The hospital directed a letter to Aetna, pointing out that not only did HAI certify all of the treatment rendered, but an HAI representative had made a direct request of Aetna that it pay the claim. Aetna's response was that, "As stated in (the plan) Aetna has the discretion to determine all questions arising in the administration, interpretation, and application of the medical plan." This was the notorious "Firestone Exception", which some insurers feel insulates them from civil liability. A second letter from Aetna communicated a denial of the claim, stating: "Aetna . . . not HAI, has the sole responsibility to determine benefits. That determination process includes review for medical necessity . . . Our pre-certifications are not a guarantee to provide benefits. . . . " "HAI, although previously associated with Aetna, was not a subsidiary, nor Aetna's wholly owned medical review company, . . . Their review findings do not dictate the final determination. . . .” "It is our determination . . . inpatient confinement was not medically necessary (except for four days)”

Plan benefits were described in the plan booklet called the "Summary Plan Description" (SPD). The SPD set forth clear procedures and standards for determining "medical necessity" of proposed treatment. Aetna’s denial of the claim was based on criteria not found in the plan, which it applied retroactively in contravention of the plan's own certification procedures.

This case, like all of the other retroactive, post certification denials, boiled down to the question of "Do words have meaning?" The applicable dictionary definition of the word "Certify" is as follows: "1. to attest authoritatively: as (a): confirm; (b) to present in formal communication; (c) : to attest as being true or as represented or as meeting a standard . . .; 2. to inform with certainty. assure; 3. to guarantee . . .4 to recognize as having met special qualifications . . ."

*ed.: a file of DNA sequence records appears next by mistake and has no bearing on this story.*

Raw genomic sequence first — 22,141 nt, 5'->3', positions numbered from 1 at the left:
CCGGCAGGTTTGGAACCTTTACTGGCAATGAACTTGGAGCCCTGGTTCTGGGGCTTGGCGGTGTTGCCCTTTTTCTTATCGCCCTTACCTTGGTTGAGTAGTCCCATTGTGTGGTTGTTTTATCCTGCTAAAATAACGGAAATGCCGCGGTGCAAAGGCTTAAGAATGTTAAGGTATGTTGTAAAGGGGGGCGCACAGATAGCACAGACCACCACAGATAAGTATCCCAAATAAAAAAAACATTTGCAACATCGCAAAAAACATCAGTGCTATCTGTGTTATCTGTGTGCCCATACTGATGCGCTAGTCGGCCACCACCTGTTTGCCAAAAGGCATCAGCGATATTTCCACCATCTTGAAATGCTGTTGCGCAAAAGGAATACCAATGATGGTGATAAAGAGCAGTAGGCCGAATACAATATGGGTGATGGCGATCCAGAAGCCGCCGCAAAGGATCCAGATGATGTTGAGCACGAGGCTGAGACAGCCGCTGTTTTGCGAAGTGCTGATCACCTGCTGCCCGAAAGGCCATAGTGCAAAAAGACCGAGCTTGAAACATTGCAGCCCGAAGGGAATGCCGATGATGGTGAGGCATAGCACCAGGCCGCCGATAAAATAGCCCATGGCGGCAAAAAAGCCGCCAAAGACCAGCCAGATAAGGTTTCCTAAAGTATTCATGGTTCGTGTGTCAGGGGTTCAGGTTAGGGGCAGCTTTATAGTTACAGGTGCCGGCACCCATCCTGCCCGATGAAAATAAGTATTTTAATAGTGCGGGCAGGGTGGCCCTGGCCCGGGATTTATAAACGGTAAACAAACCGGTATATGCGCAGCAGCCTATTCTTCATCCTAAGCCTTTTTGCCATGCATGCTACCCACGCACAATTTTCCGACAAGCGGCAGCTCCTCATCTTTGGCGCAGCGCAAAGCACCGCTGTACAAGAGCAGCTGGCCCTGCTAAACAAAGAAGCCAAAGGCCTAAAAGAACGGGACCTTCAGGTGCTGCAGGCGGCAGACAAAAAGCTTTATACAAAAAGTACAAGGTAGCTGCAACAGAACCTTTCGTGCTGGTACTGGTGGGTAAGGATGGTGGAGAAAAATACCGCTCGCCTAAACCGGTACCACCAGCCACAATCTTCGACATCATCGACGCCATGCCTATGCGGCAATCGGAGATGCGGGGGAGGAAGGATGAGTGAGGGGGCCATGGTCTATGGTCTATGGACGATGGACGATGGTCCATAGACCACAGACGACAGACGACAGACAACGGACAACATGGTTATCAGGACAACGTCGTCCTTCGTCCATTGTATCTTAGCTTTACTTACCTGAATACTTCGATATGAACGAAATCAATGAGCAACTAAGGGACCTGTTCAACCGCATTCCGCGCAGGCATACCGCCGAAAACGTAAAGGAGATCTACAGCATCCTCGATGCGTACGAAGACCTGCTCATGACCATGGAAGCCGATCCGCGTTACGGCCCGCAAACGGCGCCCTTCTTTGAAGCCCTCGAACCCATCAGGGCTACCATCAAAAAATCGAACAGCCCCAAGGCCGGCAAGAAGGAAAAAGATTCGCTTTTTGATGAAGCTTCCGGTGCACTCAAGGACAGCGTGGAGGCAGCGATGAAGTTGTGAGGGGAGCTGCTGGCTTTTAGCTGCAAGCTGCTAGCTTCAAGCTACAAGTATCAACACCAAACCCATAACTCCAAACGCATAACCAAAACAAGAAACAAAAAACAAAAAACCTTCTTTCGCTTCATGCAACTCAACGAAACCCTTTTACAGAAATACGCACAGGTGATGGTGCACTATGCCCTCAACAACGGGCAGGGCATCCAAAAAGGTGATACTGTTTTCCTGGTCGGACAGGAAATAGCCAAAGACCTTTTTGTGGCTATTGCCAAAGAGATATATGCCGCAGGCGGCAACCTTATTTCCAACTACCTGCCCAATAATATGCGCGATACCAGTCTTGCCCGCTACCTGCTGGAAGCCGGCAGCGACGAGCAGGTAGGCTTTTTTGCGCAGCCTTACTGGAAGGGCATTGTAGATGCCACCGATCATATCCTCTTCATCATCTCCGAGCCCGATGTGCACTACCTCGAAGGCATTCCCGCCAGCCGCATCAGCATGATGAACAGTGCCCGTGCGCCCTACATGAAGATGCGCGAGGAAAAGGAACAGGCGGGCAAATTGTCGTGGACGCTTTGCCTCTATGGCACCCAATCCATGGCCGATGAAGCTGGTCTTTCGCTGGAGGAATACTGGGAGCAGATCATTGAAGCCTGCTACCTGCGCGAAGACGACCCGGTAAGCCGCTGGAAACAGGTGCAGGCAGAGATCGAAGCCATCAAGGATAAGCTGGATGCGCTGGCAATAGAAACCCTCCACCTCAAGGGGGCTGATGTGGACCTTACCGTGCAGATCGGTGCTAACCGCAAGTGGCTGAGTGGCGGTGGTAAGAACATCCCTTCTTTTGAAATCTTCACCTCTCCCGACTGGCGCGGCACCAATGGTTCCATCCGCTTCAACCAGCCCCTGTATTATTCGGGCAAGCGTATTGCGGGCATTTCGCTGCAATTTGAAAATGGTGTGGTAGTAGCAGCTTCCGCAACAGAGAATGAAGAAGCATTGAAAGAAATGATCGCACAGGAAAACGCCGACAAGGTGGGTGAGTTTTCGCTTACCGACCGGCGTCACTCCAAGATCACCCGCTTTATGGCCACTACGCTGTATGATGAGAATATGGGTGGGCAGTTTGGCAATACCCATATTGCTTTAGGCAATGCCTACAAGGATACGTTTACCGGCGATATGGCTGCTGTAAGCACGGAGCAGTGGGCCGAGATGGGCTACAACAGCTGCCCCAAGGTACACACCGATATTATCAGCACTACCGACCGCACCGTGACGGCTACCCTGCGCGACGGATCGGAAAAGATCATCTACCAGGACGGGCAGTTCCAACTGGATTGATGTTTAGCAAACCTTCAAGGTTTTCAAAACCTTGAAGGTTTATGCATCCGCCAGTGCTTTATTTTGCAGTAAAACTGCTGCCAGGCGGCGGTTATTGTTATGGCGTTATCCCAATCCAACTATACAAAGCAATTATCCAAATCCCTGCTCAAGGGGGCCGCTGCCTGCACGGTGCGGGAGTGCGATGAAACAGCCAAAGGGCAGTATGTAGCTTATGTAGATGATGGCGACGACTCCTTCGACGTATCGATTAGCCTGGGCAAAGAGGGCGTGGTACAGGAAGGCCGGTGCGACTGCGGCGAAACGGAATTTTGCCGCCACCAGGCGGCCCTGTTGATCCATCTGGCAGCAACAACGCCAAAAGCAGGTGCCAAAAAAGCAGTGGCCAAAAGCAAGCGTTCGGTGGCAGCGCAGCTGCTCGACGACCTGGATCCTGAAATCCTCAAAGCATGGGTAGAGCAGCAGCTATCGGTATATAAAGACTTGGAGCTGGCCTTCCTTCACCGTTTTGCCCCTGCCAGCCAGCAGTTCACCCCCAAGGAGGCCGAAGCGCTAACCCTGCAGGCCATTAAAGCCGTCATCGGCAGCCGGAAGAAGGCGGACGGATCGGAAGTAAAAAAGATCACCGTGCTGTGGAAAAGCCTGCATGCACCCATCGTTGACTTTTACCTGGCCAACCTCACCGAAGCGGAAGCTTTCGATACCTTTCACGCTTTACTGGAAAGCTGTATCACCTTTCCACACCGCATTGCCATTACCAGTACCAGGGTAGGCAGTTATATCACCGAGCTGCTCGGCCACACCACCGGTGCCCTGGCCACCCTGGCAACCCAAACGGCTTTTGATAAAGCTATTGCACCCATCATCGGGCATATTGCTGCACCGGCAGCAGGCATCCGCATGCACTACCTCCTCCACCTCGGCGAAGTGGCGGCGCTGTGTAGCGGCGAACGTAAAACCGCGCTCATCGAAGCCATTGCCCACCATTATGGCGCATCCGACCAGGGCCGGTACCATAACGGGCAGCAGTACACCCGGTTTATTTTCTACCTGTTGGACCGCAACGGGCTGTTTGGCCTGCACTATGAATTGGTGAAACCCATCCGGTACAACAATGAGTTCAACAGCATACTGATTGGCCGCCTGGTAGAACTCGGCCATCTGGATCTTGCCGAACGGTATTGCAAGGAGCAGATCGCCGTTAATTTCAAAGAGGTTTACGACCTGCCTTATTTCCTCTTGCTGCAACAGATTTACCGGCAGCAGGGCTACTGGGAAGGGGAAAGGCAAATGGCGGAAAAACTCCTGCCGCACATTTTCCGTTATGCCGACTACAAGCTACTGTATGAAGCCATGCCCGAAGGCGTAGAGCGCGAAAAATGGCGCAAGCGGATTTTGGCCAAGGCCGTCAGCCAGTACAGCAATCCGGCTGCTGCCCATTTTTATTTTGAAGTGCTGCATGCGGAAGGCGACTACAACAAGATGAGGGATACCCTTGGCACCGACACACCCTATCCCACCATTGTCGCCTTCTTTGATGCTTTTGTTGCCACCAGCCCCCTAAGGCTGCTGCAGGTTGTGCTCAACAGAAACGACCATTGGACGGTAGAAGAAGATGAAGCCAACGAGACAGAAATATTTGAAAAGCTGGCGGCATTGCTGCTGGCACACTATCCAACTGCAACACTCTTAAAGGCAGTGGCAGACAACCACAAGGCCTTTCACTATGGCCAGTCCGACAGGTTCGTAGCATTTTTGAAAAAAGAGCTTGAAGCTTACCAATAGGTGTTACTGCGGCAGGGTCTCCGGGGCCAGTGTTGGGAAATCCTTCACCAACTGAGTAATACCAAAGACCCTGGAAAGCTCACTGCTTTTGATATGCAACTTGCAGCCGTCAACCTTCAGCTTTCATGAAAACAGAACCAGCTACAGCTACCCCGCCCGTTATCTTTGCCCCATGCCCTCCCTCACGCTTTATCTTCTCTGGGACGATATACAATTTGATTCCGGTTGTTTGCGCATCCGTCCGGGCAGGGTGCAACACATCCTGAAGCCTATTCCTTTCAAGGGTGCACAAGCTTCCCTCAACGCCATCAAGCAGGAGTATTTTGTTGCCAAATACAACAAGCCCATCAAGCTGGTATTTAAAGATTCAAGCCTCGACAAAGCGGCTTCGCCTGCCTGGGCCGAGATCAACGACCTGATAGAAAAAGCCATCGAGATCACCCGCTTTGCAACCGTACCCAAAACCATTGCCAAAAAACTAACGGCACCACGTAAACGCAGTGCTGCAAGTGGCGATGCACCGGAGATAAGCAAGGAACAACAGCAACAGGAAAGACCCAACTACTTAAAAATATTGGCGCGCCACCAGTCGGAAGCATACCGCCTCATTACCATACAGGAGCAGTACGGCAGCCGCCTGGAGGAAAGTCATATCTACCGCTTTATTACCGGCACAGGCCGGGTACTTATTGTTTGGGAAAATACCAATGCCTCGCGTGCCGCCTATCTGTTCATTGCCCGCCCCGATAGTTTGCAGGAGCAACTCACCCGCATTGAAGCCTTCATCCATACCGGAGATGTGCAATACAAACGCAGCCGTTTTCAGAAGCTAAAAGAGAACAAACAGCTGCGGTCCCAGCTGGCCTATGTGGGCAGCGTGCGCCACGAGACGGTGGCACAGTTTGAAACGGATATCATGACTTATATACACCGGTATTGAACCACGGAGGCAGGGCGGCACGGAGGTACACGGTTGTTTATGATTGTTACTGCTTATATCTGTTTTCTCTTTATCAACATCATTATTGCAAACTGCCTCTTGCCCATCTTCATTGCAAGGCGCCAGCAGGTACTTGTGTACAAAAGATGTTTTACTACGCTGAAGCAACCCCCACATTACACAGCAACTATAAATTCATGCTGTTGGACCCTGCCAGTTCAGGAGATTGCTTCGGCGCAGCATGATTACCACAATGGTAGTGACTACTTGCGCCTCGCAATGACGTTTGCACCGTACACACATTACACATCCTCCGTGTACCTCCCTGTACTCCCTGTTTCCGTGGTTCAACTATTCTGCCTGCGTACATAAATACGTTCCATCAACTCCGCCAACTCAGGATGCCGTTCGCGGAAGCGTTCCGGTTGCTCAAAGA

For Aetna (by and through its agent HAI) to have "certified" the medical necessity of treatment, while it was being rendered, only to come back after the rendition of treatment and say "certification" is no "guarantee" of payment, and then dishonor the certifications, is to indeed say words have no meaning. Of course, any insurer can verify or "validate" the information given to it during the certification process and no insurer would be bound by certifications, if false information was used to obtain them. But that wasn’t the case here. There was no allegation that any information provided by the hospital to HAI was incorrect.

As is required by ERISA, an administrative appeal was submitted that was specifically directed at the reasons stated for the initial denial of the claim as were set forth in the denial letter. Neither Aetna, nor Honda ever responded to it. Two follow-up letters were sent to both Honda and Aetna calling attention to the failure to respond to the appeal. Each was ignored.

Result: A lawsuit was filed. The case was resolved satisfactorily.